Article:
From making sure the food we eat in restaurants is acceptable to keeping our neighbourhoods clean and maintained – their often-invisible work is the lifeblood of our nation.

I wanted to ensure that in my first move as Shadow Minister, I send out a clear message that their vital work is appreciated.”

Mr Morgan, who prior to becoming an MP spent 15 years working in local Government, cited his experience in play and leisure, community involvement, strategy and performance and other departments as his motivation for sending out the letter.

The Portsmouth South MP said:

“When I was first elected, I asked a council manager what advice he could give. His answer was plain and simple. Take notice of the vital work conducted by council officers.

With less money, less resources and more responsibility, councils across our great nation continue to deliver the much-needed services, day in, day out from cradle to grave.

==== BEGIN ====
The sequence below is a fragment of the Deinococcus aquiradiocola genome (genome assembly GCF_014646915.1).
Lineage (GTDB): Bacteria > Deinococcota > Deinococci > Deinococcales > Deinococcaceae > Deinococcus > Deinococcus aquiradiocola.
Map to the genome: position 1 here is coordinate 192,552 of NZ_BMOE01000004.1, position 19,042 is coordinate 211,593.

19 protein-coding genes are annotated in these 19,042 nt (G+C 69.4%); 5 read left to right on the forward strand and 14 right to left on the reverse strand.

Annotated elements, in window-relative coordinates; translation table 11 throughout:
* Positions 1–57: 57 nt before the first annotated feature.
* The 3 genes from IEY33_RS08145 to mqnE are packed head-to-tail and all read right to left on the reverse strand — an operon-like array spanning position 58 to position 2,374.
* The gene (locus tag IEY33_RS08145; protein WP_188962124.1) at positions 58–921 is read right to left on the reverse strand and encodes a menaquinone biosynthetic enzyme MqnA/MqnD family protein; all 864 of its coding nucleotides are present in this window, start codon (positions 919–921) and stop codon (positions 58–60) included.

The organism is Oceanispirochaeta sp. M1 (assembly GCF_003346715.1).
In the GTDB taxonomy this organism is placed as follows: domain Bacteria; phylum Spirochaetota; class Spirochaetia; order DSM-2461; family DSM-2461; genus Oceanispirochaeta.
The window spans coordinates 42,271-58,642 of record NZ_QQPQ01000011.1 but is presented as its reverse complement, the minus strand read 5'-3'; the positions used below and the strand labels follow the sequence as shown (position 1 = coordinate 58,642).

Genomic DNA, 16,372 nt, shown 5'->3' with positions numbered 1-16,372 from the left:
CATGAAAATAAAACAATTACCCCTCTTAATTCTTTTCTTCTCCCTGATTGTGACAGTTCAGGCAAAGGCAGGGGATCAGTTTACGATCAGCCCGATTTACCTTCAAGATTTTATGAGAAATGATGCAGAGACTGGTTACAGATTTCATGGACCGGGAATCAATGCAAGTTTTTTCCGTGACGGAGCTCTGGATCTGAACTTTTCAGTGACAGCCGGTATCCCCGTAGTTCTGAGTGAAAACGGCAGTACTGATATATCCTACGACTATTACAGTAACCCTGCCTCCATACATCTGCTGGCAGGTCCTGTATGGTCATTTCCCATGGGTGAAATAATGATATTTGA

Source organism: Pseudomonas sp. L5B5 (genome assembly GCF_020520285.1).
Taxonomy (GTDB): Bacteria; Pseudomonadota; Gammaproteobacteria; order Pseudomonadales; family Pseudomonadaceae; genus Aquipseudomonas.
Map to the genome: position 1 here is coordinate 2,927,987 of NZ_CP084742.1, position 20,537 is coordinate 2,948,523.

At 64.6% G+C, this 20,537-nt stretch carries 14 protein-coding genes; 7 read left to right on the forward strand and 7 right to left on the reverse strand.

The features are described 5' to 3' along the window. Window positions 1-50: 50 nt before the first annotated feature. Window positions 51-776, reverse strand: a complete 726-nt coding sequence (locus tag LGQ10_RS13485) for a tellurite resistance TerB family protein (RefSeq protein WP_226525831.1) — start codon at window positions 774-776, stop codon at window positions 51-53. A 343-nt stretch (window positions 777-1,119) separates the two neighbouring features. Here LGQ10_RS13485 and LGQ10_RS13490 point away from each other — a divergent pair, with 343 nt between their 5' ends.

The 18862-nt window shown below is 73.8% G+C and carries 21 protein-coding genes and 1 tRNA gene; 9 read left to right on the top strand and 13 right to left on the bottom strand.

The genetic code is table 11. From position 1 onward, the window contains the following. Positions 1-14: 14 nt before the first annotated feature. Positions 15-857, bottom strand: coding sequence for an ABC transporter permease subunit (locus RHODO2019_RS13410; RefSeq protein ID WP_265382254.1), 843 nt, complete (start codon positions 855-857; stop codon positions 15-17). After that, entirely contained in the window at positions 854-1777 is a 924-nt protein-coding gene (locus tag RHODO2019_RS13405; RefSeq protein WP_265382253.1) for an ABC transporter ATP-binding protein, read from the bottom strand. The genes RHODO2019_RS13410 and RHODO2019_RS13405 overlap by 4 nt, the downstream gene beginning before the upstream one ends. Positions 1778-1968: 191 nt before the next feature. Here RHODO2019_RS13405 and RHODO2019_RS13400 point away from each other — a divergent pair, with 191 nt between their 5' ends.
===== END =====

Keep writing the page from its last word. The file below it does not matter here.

Without this vital cohesive element, our communities would fall apart. It is an understatement to say that they are the glue that holds society together.”

Mr Morgan’s first act as Shadow Minister is an indication of where his priorities lie and demonstrates his commitment to ensuring that recognition is given to those who work at local authority level. While the letter expressed gratitude, it also included pledges upheld by his party.

Mr Morgan pledged:

“From Portsmouth to Penrith, up and down our country, council officers keep our communities running.

In this new role, I will work hard to give more money, more power and more support to councils across the country. “

Mr Morgan joins the Communities and Local Government team headed by Shadow Secretary Andrew Gwynne MP where he will work alongside Shadow Minister for Devolution and Finance, Jim McMahon and Shadow Minister for Planning Roberta Blackman-Woods.

 

City MP joins frontbench as Shadow Local Government Minister for Communities